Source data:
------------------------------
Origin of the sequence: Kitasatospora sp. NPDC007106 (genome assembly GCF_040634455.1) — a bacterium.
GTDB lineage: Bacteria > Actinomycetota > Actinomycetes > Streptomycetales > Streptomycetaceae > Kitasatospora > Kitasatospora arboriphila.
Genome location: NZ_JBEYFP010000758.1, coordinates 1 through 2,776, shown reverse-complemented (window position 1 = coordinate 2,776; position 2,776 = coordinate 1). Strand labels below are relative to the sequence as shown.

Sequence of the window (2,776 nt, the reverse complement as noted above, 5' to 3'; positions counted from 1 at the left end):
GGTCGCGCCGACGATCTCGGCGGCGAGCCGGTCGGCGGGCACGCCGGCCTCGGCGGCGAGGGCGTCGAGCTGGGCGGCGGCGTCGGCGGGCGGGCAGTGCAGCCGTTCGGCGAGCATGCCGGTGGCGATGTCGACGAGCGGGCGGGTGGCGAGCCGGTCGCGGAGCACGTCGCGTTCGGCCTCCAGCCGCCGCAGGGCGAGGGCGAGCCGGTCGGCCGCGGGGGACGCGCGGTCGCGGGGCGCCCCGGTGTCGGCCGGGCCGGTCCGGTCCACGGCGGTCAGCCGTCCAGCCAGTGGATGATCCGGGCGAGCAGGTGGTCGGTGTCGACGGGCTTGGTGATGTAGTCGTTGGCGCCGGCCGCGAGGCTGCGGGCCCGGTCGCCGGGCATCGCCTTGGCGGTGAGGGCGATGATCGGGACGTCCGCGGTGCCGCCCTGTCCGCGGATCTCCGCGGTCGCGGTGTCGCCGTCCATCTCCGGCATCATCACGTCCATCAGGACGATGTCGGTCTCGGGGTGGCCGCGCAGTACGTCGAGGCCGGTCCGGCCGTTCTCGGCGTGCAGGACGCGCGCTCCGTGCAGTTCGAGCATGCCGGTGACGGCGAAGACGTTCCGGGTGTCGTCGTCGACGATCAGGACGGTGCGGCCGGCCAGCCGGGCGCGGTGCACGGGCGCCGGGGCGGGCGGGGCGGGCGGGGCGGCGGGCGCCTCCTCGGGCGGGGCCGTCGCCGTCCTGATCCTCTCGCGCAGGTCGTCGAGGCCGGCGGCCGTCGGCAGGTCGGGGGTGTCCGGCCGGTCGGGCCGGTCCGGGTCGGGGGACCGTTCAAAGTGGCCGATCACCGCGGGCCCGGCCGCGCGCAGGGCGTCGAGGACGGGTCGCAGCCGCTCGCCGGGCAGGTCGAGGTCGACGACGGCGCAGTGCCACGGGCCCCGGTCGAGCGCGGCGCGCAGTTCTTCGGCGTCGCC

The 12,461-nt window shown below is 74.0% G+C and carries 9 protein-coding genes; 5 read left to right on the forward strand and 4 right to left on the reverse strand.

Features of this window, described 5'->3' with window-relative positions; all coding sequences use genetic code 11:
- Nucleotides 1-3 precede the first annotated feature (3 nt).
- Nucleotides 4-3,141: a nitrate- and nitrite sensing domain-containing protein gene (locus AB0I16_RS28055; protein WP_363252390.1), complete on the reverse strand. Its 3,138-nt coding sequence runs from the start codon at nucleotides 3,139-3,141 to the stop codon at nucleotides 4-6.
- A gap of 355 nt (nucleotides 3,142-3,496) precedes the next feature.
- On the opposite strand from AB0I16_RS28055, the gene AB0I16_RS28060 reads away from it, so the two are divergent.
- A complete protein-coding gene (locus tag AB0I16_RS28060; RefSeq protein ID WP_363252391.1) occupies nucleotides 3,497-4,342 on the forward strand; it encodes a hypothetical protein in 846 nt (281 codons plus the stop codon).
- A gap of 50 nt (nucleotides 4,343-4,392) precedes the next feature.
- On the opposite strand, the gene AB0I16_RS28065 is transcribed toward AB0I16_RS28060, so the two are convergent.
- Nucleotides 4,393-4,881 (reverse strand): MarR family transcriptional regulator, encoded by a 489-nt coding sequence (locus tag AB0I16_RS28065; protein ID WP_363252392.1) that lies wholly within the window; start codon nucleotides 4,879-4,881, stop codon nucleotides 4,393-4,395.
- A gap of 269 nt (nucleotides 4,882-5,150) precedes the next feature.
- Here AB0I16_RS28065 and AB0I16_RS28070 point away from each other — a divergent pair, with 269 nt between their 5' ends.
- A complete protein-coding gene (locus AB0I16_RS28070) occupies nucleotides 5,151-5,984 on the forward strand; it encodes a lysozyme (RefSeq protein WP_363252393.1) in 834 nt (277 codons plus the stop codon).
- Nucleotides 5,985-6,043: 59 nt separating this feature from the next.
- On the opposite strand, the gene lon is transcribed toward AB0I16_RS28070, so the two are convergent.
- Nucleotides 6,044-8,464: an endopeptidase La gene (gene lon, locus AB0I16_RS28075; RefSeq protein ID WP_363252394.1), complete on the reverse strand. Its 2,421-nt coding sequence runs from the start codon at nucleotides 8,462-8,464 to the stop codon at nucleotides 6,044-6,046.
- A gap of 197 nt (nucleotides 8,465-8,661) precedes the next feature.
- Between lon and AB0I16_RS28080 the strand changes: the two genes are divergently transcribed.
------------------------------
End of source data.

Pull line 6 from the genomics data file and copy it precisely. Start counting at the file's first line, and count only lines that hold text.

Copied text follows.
The 12,461-nt window shown below is 74.0% G+C and carries 9 protein-coding genes; 5 read left to right on the forward strand and 4 right to left on the reverse strand.